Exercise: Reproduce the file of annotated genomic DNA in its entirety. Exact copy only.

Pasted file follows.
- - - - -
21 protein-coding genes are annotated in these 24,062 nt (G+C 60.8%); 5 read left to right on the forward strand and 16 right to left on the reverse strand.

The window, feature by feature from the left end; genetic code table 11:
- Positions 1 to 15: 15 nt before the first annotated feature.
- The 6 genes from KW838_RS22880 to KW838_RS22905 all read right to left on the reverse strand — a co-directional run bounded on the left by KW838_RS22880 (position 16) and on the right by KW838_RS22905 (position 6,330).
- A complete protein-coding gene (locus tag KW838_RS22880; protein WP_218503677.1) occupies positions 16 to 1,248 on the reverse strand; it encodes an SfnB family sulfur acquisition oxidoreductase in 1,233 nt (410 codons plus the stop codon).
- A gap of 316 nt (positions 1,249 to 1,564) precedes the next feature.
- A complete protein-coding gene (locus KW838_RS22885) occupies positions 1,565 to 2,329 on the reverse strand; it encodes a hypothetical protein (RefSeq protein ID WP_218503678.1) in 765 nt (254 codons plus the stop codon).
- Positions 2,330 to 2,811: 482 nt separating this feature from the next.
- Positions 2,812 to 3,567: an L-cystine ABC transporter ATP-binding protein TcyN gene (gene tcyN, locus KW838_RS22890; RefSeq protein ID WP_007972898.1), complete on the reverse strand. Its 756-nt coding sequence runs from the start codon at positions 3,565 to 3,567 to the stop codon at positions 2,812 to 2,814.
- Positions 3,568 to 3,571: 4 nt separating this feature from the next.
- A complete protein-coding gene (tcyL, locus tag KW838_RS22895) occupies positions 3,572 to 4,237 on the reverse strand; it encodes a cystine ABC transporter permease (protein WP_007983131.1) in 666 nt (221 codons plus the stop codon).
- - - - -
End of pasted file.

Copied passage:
21 protein-coding genes are annotated in these 24,062 nt (G+C 60.8%); 5 read left to right on the forward strand and 16 right to left on the reverse strand.

The window, feature by feature from the left end; genetic code table 11:
- Positions 1 to 15: 15 nt before the first annotated feature.
- The 6 genes from KW838_RS22880 to KW838_RS22905 all read right to left on the reverse strand — a co-directional run bounded on the left by KW838_RS22880 (position 16) and on the right by KW838_RS22905 (position 6,330).
- A complete protein-coding gene (locus tag KW838_RS22880; protein WP_218503677.1) occupies positions 16 to 1,248 on the reverse strand; it encodes an SfnB family sulfur acquisition oxidoreductase in 1,233 nt (410 codons plus the stop codon).
- A gap of 316 nt (positions 1,249 to 1,564) precedes the next feature.
- A complete protein-coding gene (locus KW838_RS22885) occupies positions 1,565 to 2,329 on the reverse strand; it encodes a hypothetical protein (RefSeq protein ID WP_218503678.1) in 765 nt (254 codons plus the stop codon).
- Positions 2,330 to 2,811: 482 nt separating this feature from the next.
- Positions 2,812 to 3,567: an L-cystine ABC transporter ATP-binding protein TcyN gene (gene tcyN, locus KW838_RS22890; RefSeq protein ID WP_007972898.1), complete on the reverse strand. Its 756-nt coding sequence runs from the start codon at positions 3,565 to 3,567 to the stop codon at positions 2,812 to 2,814.
- Positions 3,568 to 3,571: 4 nt separating this feature from the next.
- A complete protein-coding gene (tcyL, locus tag KW838_RS22895) occupies positions 3,572 to 4,237 on the reverse strand; it encodes a cystine ABC transporter permease (protein WP_007983131.1) in 666 nt (221 codons plus the stop codon).